Autofluorescence within the target tissue or cells could interfere with detection of specific signals from the labeling fluorophores, leading to inaccurate or even false-positive results. In preliminary observations, we noticed that because of the strong innate autofluorescence in isolated testis cells, identifying piglet gonocytes using fluorescence staining was difficult. In the present study, we observed that the autofluorescence was limited to the interstitial tissue/cells of the testis (Figures –), and the source was primarily the intrinsically fluorescent granules within the cytoplasm of Leydig cells. Gonocytes did not emit fluorescence. The autofluorescence had a wide excitation and emission spectrum, strong enough to potentially mimic the appearance of fluorescence labeling. When testis cells were cultured, this intrinsic fluorescence decreased in intensity (Figures and ). Treatment of the testis tissue and cells with the lysochrome SBB completely masked the intrinsic fluorescence while not compromising with the identification of gonocytes through detection of specific fluorescent signal (Figures and ).
The sources of intrinsic fluorescence in tissue and cell samples can be divided into natural and fixative-induced fluorescence causes. In the present study, the autofluorescence was equally detectable in the testis tissue in both fresh and fixed samples (Figures –). This may imply that the observed autofluorescence was indeed intrinsic to the cells and not acquired during the processing. Flavins and porphyrins are among the most common natural fluorescence substances in fresh tissues/cells, but they are generally extracted during fixation and dehydration processes. Natural sources of the remaining autofluorescence in fixed and processed tissues include elastin, collagen, and lipofuscin. While elastin and collagens comprise major sources of natural autofluorescence in the extracellular matrices, lipofuscin is the main intracellular natural source of autofluorescence in both fresh and fixed samples [27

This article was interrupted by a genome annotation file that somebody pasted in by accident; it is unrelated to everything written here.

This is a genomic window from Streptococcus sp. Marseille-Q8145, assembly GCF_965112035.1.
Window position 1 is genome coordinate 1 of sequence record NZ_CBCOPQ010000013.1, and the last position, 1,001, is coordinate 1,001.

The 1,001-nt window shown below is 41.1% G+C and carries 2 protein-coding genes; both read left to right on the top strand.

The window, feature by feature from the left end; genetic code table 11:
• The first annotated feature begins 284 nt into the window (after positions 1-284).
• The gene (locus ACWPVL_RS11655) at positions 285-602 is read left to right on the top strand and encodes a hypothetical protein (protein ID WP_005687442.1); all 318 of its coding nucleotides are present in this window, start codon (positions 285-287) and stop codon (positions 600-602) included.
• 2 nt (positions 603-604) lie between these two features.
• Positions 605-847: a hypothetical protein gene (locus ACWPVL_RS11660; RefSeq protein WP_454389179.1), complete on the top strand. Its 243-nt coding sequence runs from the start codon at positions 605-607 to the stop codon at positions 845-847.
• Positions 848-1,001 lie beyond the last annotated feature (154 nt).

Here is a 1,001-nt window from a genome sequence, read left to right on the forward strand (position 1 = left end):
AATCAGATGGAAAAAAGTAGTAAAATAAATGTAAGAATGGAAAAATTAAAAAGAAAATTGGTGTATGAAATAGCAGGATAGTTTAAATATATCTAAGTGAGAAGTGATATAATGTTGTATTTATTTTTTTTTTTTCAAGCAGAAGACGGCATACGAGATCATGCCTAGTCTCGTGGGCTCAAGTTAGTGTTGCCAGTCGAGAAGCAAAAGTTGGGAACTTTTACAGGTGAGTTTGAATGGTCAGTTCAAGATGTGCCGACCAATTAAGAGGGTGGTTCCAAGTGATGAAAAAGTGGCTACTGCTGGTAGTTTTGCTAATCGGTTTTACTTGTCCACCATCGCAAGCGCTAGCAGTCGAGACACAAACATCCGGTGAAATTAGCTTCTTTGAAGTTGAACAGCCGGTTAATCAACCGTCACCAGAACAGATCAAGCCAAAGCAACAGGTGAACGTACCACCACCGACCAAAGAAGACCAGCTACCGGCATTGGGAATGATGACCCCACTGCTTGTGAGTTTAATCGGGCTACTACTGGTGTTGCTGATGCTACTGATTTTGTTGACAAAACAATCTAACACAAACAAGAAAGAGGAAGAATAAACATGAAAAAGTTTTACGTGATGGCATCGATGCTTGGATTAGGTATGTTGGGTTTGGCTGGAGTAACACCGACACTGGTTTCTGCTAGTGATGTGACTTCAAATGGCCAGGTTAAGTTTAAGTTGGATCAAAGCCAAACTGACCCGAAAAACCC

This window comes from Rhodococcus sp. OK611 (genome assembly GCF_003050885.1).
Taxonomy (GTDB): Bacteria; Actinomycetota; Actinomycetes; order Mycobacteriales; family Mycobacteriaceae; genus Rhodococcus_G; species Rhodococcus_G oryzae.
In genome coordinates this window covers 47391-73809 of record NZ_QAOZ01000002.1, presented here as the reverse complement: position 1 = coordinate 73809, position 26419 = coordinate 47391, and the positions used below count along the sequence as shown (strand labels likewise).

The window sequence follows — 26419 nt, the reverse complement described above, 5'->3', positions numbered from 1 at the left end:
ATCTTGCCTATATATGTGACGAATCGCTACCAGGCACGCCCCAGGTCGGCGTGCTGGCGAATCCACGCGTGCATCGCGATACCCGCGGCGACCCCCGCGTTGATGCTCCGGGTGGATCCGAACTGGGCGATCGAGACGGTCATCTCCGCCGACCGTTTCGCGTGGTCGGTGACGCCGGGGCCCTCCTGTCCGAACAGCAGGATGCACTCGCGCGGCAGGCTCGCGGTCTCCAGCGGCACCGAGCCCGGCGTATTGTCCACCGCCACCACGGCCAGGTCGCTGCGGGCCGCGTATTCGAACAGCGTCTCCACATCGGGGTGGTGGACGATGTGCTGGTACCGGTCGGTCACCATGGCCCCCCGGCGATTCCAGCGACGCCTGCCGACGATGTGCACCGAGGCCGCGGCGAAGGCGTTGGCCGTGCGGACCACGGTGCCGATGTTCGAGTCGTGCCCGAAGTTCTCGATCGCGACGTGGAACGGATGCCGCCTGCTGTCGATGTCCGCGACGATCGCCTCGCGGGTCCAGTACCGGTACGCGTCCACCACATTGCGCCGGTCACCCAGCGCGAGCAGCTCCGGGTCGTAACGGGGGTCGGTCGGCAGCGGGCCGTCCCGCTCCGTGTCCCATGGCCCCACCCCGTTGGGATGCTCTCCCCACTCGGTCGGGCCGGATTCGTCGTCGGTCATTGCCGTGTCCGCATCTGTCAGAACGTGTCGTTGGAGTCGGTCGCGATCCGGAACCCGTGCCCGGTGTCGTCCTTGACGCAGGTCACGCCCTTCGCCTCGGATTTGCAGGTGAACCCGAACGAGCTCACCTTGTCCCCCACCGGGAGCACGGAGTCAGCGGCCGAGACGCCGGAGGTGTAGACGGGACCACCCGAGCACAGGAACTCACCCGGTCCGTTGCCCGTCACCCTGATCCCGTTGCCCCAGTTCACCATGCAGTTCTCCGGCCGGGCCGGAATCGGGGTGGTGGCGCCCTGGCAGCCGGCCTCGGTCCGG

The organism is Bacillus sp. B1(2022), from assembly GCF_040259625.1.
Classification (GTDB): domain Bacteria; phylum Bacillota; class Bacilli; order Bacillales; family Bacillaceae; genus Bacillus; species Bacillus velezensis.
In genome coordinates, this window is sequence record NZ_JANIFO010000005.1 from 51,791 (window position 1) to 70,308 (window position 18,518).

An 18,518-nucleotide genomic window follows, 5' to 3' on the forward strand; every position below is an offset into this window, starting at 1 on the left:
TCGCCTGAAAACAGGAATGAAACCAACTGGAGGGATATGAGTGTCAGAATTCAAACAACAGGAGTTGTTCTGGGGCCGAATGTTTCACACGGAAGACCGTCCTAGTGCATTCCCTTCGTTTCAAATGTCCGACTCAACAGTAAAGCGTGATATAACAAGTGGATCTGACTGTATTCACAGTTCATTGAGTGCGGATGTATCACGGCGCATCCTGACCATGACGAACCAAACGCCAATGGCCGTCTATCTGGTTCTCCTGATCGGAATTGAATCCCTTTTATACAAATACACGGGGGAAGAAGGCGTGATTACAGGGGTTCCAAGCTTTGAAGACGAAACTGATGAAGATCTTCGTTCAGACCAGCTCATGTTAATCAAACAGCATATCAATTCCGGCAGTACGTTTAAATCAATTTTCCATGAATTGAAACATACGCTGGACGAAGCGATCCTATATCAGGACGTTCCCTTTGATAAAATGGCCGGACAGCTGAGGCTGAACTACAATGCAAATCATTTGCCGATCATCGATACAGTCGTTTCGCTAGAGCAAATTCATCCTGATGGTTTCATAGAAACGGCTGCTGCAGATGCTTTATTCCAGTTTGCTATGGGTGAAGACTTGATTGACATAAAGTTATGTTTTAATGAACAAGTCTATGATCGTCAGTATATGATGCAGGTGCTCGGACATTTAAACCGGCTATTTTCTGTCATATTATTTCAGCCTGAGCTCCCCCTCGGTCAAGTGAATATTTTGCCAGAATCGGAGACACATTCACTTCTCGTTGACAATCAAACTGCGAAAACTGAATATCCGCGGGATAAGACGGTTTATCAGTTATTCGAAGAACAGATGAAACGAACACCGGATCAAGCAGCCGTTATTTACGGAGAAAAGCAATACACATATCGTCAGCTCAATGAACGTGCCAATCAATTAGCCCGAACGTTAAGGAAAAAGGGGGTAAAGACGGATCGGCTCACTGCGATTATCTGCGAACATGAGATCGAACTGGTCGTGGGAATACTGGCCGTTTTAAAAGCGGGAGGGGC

]. Throughout our observations, the intrinsic fluorescence was consistently detected within interstitial cells in both in vitro
and in situ
(i.e., in freshly disassociated testis cells, tissue whole mounts, tissue sections, and testis cell culture), indicating that the source of autofluorescence in the neonatal piglet testes may likely be lipofuscin or lipofuscin-like pigments.
Lipofuscin is a nondegradable autofluorescent pigment (composed mostly of lipid and protein) which could not be exported from the cells, therefore, accumulates in an almost linear manner with increasing age in the cells, and is stored in the lysosomes as waste materials [30
]. In addition to aging, stress has also been cited as a potential reason for accumulation of lipofuscin. In mice under chronic stress treatment (noise exposure), similar granules were reported to form and accumulate particularly in Leydig cells, and lipofuscin was suggested as the fluorescent substance in the granules [32
]. While aging or chronic stress is unlikely causes of lipofuscin accumulation in the cells of newborn animals, perhaps other factors may also regulate the accumulation of lipofuscin or lipofuscin-like pigments in the neonatal testes. An intrinsic fluorescence has also been reported in neonatal mouse testis cells, with intensities comparable to the labeling fluorophores [15
] and in neonatal bovine testis cells, interfering with the purification of spermatogonia using fluorescence-activated cell sorting [34
]. Fluorescent granules were also observed in Leydig cells in testes of mature crossbred boars [35
]; however, to our knowledge autofluorescence has not been reported in neonatal piglet testes. It is important to note that autofluorescence with broad excitation and emission wavelengths is considered typical of lipofuscin and lipofuscin-like pigments [26
], and quenching of such autofluorescence by lipid staining (e.g., SBB) was suggested to further indicate the lipofuscin origin of the autofluorescence [26
]. Therefore, the fact that the autofluorescence in the present study had a broad spectrum (425 to 700
nm with solid signal from 480 to 620
nm and was observable with widely used filters) and was quenchable with SBB supports the speculation that lipofuscin or lipofuscin-like pigments are mainly responsible for the autofluorescence in the piglet testes.
Staining of different neural tissues from multiple species with several dyes leads to the conclusion that SBB was the most in reducing the lipofuscin-like autofluorescence, without causing the loss of the specific fluorescence signal in immune staining [25
]. In the present study, SBB also completely masked the intrinsic fluorescence of pig testis cells both in situ
and in vitro
but allowed the identification of gonocytes with fluorescein-labeled DBA. While degradation and exocytosis do not remove lipofuscin from the cells, mitotic division is the only reported mechanism that can reduce the lipofuscin concentration within cells [30
]. In the present study, decreasing autofluorescence was observed over the duration of the testis cells culture. We speculate that the lipofuscin content of the cells was divided into the newly formed cells.